To Start – I’m Not Using ChatGPT.
I wanted to preface this article with an editorial note, much like newspapers do on their 2nd page, behind the cover. First, I’m not using chatGPT in any of my articles or emails to you. My writing is my writing, like it or not. And two – I don’t haphazardly regurgitate economic news from boring bank economists (some people are literally copying and pasting boring economic updates, just to flood your email).
Nope, not me. I really try to put some thought and consideration into what I write. I hope you appreciate it, and any and all feedback is welcome. Please email us at firstname.lastname@example.org, or fill out a contact form on our website, and let us know what you think.
Onto the Rate Announcement – Does This Feel Like Deja Vu?
In short, yes and no.
On the yes side, we could say that it feels like the same thing is happening over and and over again. The Bank of Canada (BoC for short), keeps raising the lending rate because it is trying to stifle a hot economy, where demand is high and supply is shrinking. There’s more money going after less goods, whether it’s houses, cars, or even groceries. Inflation is the result, and the BoC and government alike only respond with the only way they know how, or shall I say, the only button they have the courage to push.
It feels like deja vu because instead of our government(s)actually taking real steps to address our economic and societal issues – imbalances in our taxation system, rampant corporate greed, and the “its everyone for themselves attitude”, they do the exact same thing as before, like clockwork. They squeeze middle income Canadians where it hurts the most. In our mortgage and housing payment.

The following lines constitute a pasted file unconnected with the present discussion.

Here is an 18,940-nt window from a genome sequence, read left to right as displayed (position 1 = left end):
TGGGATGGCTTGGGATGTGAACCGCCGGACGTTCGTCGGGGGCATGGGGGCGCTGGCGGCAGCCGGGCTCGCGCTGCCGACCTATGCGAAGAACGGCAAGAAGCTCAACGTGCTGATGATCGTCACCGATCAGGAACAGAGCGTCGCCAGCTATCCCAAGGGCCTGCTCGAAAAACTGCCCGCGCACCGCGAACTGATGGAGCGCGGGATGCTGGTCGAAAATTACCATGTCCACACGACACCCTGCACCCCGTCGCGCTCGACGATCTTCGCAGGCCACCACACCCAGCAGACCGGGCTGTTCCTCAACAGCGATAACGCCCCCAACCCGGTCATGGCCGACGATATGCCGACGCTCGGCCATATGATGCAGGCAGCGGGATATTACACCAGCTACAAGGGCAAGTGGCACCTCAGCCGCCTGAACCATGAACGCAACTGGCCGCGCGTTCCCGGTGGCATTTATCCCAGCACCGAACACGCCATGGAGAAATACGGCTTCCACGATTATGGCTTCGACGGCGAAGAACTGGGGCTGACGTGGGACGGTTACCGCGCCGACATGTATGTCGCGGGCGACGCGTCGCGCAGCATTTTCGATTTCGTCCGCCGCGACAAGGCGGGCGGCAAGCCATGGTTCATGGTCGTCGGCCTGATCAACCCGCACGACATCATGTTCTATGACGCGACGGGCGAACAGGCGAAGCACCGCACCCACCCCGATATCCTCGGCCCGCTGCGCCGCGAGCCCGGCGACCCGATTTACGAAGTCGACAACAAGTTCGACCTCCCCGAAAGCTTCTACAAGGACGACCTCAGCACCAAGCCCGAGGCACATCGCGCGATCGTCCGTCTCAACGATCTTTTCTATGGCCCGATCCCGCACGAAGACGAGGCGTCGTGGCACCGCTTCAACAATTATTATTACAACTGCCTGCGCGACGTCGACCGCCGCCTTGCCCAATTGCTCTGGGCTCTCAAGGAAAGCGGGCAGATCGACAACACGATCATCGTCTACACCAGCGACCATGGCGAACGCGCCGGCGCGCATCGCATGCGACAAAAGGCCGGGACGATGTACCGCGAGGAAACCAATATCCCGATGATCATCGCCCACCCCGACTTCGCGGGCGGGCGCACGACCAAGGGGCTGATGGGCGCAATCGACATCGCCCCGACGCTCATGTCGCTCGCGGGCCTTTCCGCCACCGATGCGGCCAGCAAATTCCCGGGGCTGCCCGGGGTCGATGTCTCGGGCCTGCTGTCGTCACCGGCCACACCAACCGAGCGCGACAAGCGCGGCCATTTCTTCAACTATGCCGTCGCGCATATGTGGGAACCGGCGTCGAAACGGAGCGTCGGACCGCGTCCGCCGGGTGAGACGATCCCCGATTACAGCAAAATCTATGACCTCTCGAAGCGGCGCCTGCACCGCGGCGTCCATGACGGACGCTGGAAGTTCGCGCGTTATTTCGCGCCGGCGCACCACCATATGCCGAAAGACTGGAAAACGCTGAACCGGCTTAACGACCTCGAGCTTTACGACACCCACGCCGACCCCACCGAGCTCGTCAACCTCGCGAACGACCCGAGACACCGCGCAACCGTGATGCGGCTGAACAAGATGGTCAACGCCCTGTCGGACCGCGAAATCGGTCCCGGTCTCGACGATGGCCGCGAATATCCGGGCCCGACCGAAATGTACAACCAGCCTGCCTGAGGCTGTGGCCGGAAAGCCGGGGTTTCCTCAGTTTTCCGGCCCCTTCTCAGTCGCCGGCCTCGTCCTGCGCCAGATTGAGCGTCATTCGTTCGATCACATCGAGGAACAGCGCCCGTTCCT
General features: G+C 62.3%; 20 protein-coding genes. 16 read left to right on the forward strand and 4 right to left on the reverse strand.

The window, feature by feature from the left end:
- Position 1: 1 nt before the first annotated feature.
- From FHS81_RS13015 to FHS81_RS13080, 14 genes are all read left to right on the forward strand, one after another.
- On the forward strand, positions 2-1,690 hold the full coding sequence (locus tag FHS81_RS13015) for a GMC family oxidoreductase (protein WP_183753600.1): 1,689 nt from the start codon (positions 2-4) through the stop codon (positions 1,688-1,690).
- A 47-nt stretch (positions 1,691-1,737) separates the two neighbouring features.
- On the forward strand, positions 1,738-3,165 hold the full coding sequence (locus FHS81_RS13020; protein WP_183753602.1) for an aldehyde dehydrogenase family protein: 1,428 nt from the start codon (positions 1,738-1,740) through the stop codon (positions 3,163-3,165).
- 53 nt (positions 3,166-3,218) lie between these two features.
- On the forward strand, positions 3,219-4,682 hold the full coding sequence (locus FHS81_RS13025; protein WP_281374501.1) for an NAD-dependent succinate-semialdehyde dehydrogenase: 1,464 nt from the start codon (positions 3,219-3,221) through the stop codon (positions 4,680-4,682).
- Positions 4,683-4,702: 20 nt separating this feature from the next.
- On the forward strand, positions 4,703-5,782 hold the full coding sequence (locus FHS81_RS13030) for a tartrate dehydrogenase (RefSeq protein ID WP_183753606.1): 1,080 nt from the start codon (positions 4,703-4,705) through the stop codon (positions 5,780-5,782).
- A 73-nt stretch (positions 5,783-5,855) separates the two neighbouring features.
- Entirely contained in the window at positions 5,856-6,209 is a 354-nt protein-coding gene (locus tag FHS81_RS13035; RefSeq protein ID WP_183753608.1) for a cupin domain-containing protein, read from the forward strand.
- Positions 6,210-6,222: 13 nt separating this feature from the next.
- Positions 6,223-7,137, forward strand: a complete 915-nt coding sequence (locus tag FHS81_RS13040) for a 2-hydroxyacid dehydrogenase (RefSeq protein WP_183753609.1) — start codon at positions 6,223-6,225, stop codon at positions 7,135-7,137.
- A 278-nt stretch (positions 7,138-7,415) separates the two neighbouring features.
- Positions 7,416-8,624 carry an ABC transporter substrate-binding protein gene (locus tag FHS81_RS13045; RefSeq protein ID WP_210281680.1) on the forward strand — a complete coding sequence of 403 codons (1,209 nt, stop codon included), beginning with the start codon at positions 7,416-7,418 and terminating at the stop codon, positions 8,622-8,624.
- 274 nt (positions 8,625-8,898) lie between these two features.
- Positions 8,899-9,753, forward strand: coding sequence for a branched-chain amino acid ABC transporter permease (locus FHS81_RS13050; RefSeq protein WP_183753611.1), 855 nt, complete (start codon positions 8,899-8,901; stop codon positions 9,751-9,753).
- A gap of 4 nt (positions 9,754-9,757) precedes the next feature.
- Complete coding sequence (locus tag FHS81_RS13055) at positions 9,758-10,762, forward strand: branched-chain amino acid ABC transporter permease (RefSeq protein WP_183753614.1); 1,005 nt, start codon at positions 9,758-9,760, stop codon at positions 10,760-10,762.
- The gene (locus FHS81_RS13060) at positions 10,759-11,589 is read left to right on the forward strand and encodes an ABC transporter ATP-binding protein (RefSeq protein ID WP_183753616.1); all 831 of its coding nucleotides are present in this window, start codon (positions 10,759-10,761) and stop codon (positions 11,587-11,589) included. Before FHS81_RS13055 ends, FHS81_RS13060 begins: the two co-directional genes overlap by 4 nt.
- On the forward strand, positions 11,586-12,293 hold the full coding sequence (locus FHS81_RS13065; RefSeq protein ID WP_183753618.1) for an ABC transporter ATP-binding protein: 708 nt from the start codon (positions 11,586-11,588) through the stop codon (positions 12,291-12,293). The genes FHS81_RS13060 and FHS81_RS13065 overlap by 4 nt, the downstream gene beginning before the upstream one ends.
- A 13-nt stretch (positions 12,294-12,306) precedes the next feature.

Which brings me to my next and opposing point. This isn’t like deja vu at all. Deja vu happens for a fleeting moment, a quick thought or feeling like something has happened before, but usually just for inconsequential moments. The BoC raising the rates is not inconsequential, and it’s definitely not just a feeling or fleeting. It’s real money affecting our lives, everyday. With each bump in the rates, more of us are feeling the pinch and becoming a little more stressed about the situation. It’s effects are lasting, and we Canadians as a group are feeling the stress of both inflation, and the interest rate being hiked as a result.
Can We Please Call It Like It is?
As I stated previously, our government(s) don’t have the courage to change things for the better. What’s worse is that the lower and middle classes of our country are bearing the brunt of the inflationary problem. We aren’t seeing any major concessions in the profit motive from the likes of huge multinational companies like RBC, Sobeys, or Rogers, just to name a few.
I remember back in 2009 (or thereabouts) after the financial crisis and bank bailouts, of large protests happening around the USA and Canada. The point of these protests was simple. Main Street (the middle class), vs. Wall Street (financiers, hedge funds, and banks). While the US government was bailing out hedge funds, banks and insurance companies, the middle class were suffering amid borrowing problems, higher costs, and obviously no government bailout.
We are seeing another version of this corporate bailout now. Just look at our economic environment – it’s great to be a big company in Canada and the US. Regulations and taxation are relatively low. Shareholders, executives, and lobbyists are happy, and as long as our stock market is humming in the right direction, the major players don’t see a need to change anything.